What Shoe Is The Right Shoe?

Anyone who is active and regularly replaces their footwear would have noticed the monumental surge in debate surrounding just what shoe is the right shoe to wear when running.

Cushioned, supportive, structured, neutral, minimal, barefoot – these are all terms we’ve had to familiarise ourselves with as footwear manufacturers responded to an increased understanding of how our shoes and feet interact with the rest of our lower limb. However, with so many shoes to choose from, and with each one claiming to provide certain features and benefits according to our specific needs, just what shoe is the right shoe to wear when running?

Put simply, there isn’t one. If you take a snapshot of the modern runner or exerciser today, they are likely to be carrying a few extra kilos (harsh but true), culturally deconditioned (think drive the car to work instead of cycling), and pound hard asphalt for kilometre after kilometre four times a week. The problem with this, then, is we are constantly imparting the same loading patterns on our bodies. We recruit the same muscles, have weakness and deficits in others, and maintain the same load on them each time our feet hit the ground during our weekday runs. This can therefore lead to overuse, the capacity for our bodies to sufficiently handle the load we are demanding it to, resulting in eventual failure; an injury.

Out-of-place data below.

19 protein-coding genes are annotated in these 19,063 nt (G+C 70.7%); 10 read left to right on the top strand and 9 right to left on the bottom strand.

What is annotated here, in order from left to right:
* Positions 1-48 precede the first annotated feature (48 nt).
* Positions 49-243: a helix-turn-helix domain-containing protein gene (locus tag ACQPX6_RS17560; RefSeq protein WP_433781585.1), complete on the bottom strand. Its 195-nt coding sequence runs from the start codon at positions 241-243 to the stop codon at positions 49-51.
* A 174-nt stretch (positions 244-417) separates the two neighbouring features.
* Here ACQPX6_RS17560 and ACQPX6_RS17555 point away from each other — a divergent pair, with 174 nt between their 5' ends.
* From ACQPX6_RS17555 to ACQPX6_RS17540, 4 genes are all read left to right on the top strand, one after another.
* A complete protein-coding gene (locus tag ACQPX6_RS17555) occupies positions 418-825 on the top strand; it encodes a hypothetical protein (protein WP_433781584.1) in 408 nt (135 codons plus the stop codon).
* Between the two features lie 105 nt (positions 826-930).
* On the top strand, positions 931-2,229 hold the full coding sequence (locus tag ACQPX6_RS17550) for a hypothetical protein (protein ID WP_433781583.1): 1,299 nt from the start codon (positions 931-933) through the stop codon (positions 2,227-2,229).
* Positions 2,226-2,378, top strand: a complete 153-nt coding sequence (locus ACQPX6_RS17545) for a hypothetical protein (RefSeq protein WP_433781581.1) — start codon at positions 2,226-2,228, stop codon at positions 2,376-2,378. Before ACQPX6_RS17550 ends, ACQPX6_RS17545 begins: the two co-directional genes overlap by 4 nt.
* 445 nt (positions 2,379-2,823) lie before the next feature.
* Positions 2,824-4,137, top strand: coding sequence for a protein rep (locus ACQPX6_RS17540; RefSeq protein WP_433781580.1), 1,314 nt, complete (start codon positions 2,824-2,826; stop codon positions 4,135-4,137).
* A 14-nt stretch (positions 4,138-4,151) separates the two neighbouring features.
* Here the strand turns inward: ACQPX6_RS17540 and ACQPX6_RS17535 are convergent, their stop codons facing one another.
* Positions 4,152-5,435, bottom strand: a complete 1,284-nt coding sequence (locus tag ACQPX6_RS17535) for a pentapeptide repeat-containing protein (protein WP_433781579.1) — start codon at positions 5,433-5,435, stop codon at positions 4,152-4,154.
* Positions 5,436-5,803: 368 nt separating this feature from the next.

While footwear plays an important part in a person’s risk for injury, changing from a supportive, heavier runner (i.e. ASICS Kayano) to a shoe that is lighter, less-structured and more minimal (i.e. Nike Free) is not the answer. While it is true a more minimal shoe can (this varies heavily from person to person) alter your running mechanics by potentially promoting a more forefoot strike pattern, shifting forces from one place to another will mean these forces must be compensated elsewhere. And unfortunately for the calf muscle and ankle, this “elsewhere” is on them.


Firstly, assessment and understanding of your biomechanics and gait pattern is crucial. From this, it is possible to advise footwear choices based on specific findings.


Secondly, wearing lightweight, minimal footwear or considering trying it is not wrong. However, it is essential to recognise the change will require a transition period to acclimatise to the change, and that flat- out, full-immersion should be avoided. Unfortunately, there is no fixed rule on this transition and it will be different for each individual.


Finally, we should begin thinking about breaking and mixing up our weekly runs; the terrain, the surface, and the footwear. In this way we vary the input patterns on our bodies, constantly recruit different muscles, and never impart the same, continuous stresses that are involved in overuse injuries. Based on the run you plan to do on a given day, you should, wherever possible, have more than one shoe in your footwear arsenal.

The right answer is to have several pairs of shoes (that should keep your inner ‘kit freak’ happy).

– Damir Metljak, WSC Podiatrist